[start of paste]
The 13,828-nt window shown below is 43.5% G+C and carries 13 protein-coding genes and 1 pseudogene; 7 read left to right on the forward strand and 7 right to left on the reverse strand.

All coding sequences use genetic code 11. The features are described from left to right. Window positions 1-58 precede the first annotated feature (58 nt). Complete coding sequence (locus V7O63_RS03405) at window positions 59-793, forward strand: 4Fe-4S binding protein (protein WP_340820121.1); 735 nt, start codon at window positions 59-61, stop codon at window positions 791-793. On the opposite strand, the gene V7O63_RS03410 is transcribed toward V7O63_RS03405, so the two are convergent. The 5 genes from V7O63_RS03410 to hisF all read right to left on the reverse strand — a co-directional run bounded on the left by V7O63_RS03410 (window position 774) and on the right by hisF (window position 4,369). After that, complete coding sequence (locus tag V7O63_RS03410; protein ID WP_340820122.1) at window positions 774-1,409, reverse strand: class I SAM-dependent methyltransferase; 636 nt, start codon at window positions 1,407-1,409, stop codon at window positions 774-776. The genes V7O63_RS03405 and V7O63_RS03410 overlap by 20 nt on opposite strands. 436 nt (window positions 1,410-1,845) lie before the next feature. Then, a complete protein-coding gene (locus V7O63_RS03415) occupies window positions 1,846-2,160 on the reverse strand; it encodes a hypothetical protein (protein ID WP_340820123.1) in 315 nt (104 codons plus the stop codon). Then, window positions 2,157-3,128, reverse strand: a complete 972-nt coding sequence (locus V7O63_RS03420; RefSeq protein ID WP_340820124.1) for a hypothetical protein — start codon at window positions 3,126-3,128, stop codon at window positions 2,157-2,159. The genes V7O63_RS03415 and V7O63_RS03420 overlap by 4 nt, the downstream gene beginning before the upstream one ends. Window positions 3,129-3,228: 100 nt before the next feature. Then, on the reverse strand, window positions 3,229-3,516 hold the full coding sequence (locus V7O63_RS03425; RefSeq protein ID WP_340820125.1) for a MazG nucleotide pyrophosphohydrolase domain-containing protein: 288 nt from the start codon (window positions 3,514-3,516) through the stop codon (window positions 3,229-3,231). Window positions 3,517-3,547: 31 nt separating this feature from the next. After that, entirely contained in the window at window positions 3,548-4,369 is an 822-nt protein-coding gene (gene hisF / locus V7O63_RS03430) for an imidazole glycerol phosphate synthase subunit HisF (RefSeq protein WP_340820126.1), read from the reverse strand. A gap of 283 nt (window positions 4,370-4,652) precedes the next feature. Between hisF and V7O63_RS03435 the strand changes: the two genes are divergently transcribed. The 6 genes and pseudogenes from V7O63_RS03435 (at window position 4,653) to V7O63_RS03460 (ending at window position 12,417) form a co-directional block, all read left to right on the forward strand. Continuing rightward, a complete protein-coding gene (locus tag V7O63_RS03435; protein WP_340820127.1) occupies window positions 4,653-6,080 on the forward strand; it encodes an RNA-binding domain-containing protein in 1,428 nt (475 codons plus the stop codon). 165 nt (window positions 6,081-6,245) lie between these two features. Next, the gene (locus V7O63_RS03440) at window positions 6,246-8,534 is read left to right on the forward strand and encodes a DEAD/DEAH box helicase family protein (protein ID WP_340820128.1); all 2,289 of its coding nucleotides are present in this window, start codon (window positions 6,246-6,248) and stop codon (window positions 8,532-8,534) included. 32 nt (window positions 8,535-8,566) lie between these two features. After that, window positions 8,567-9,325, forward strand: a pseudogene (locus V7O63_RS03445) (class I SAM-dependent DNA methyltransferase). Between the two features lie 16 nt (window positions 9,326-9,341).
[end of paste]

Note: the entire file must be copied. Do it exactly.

The 13,828-nt window shown below is 43.5% G+C and carries 13 protein-coding genes and 1 pseudogene; 7 read left to right on the forward strand and 7 right to left on the reverse strand.

All coding sequences use genetic code 11. The features are described from left to right. Window positions 1-58 precede the first annotated feature (58 nt). Complete coding sequence (locus V7O63_RS03405) at window positions 59-793, forward strand: 4Fe-4S binding protein (protein WP_340820121.1); 735 nt, start codon at window positions 59-61, stop codon at window positions 791-793. On the opposite strand, the gene V7O63_RS03410 is transcribed toward V7O63_RS03405, so the two are convergent. The 5 genes from V7O63_RS03410 to hisF all read right to left on the reverse strand — a co-directional run bounded on the left by V7O63_RS03410 (window position 774) and on the right by hisF (window position 4,369). After that, complete coding sequence (locus tag V7O63_RS03410; protein ID WP_340820122.1) at window positions 774-1,409, reverse strand: class I SAM-dependent methyltransferase; 636 nt, start codon at window positions 1,407-1,409, stop codon at window positions 774-776. The genes V7O63_RS03405 and V7O63_RS03410 overlap by 20 nt on opposite strands. 436 nt (window positions 1,410-1,845) lie before the next feature. Then, a complete protein-coding gene (locus V7O63_RS03415) occupies window positions 1,846-2,160 on the reverse strand; it encodes a hypothetical protein (protein ID WP_340820123.1) in 315 nt (104 codons plus the stop codon). Then, window positions 2,157-3,128, reverse strand: a complete 972-nt coding sequence (locus V7O63_RS03420; RefSeq protein ID WP_340820124.1) for a hypothetical protein — start codon at window positions 3,126-3,128, stop codon at window positions 2,157-2,159. The genes V7O63_RS03415 and V7O63_RS03420 overlap by 4 nt, the downstream gene beginning before the upstream one ends. Window positions 3,129-3,228: 100 nt before the next feature. Then, on the reverse strand, window positions 3,229-3,516 hold the full coding sequence (locus V7O63_RS03425; RefSeq protein ID WP_340820125.1) for a MazG nucleotide pyrophosphohydrolase domain-containing protein: 288 nt from the start codon (window positions 3,514-3,516) through the stop codon (window positions 3,229-3,231). Window positions 3,517-3,547: 31 nt separating this feature from the next. After that, entirely contained in the window at window positions 3,548-4,369 is an 822-nt protein-coding gene (gene hisF / locus V7O63_RS03430) for an imidazole glycerol phosphate synthase subunit HisF (RefSeq protein WP_340820126.1), read from the reverse strand. A gap of 283 nt (window positions 4,370-4,652) precedes the next feature. Between hisF and V7O63_RS03435 the strand changes: the two genes are divergently transcribed. The 6 genes and pseudogenes from V7O63_RS03435 (at window position 4,653) to V7O63_RS03460 (ending at window position 12,417) form a co-directional block, all read left to right on the forward strand. Continuing rightward, a complete protein-coding gene (locus tag V7O63_RS03435; protein WP_340820127.1) occupies window positions 4,653-6,080 on the forward strand; it encodes an RNA-binding domain-containing protein in 1,428 nt (475 codons plus the stop codon). 165 nt (window positions 6,081-6,245) lie between these two features. Next, the gene (locus V7O63_RS03440) at window positions 6,246-8,534 is read left to right on the forward strand and encodes a DEAD/DEAH box helicase family protein (protein ID WP_340820128.1); all 2,289 of its coding nucleotides are present in this window, start codon (window positions 6,246-6,248) and stop codon (window positions 8,532-8,534) included. 32 nt (window positions 8,535-8,566) lie between these two features. After that, window positions 8,567-9,325, forward strand: a pseudogene (locus V7O63_RS03445) (class I SAM-dependent DNA methyltransferase). Between the two features lie 16 nt (window positions 9,326-9,341).